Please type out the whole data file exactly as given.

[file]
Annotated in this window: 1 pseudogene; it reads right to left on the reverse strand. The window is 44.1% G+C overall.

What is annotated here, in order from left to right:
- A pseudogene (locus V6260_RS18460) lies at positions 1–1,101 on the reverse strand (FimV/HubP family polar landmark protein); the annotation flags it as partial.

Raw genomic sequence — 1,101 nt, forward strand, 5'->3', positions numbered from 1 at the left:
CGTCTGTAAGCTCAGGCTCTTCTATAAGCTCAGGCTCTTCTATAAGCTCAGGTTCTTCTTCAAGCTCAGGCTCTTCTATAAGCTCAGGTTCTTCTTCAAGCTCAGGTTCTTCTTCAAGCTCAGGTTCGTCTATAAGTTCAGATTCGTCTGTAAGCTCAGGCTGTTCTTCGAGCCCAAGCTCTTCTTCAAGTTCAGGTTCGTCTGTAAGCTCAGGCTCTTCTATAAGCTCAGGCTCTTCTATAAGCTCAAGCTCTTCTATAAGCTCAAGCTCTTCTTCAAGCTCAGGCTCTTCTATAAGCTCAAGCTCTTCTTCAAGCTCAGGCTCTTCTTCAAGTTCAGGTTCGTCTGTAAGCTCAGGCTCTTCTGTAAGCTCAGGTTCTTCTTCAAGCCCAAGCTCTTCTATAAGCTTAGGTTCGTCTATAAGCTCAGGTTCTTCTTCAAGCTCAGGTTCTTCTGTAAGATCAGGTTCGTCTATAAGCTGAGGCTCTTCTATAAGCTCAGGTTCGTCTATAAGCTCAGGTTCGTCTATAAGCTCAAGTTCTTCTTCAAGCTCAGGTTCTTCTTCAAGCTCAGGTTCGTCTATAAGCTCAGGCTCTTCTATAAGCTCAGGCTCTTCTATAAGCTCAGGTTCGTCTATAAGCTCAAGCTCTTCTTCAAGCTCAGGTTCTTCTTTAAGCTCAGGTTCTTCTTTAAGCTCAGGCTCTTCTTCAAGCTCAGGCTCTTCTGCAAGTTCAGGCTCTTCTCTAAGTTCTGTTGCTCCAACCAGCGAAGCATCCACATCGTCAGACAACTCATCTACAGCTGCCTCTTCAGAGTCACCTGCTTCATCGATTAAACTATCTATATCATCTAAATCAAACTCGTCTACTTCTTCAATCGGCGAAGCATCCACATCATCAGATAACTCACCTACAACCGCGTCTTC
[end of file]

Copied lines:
Annotated in this window: 1 pseudogene; it reads right to left on the reverse strand. The window is 44.1% G+C overall.

What is annotated here, in order from left to right:
- A pseudogene (locus V6260_RS18460) lies at positions 1–1,101 on the reverse strand (FimV/HubP family polar landmark protein); the annotation flags it as partial.

Raw genomic sequence — 1,101 nt, forward strand, 5'->3', positions numbered from 1 at the left:
CGTCTGTAAGCTCAGGCTCTTCTATAAGCTCAGGCTCTTCTATAAGCTCAGGTTCTTCTTCAAGCTCAGGCTCTTCTATAAGCTCAGGTTCTTCTTCAAGCTCAGGTTCTTCTTCAAGCTCAGGTTCGTCTATAAGTTCAGATTCGTCTGTAAGCTCAGGCTGTTCTTCGAGCCCAAGCTCTTCTTCAAGTTCAGGTTCGTCTGTAAGCTCAGGCTCTTCTATAAGCTCAGGCTCTTCTATAAGCTCAAGCTCTTCTATAAGCTCAAGCTCTTCTTCAAGCTCAGGCTCTTCTATAAGCTCAAGCTCTTCTTCAAGCTCAGGCTCTTCTTCAAGTTCAGGTTCGTCTGTAAGCTCAGGCTCTTCTGTAAGCTCAGGTTCTTCTTCAAGCCCAAGCTCTTCTATAAGCTTAGGTTCGTCTATAAGCTCAGGTTCTTCTTCAAGCTCAGGTTCTTCTGTAAGATCAGGTTCGTCTATAAGCTGAGGCTCTTCTATAAGCTCAGGTTCGTCTATAAGCTCAGGTTCGTCTATAAGCTCAAGTTCTTCTTCAAGCTCAGGTTCTTCTTCAAGCTCAGGTTCGTCTATAAGCTCAGGCTCTTCTATAAGCTCAGGCTCTTCTATAAGCTCAGGTTCGTCTATAAGCTCAAGCTCTTCTTCAAGCTCAGGTTCTTCTTTAAGCTCAGGTTCTTCTTTAAGCTCAGGCTCTTCTTCAAGCTCAGGCTCTTCTGCAAGTTCAGGCTCTTCTCTAAGTTCTGTTGCTCCAACCAGCGAAGCATCCACATCGTCAGACAACTCATCTACAGCTGCCTCTTCAGAGTCACCTGCTTCATCGATTAAACTATCTATATCATCTAAATCAAACTCGTCTACTTCTTCAATCGGCGAAGCATCCACATCATCAGATAACTCACCTACAACCGCGTCTTC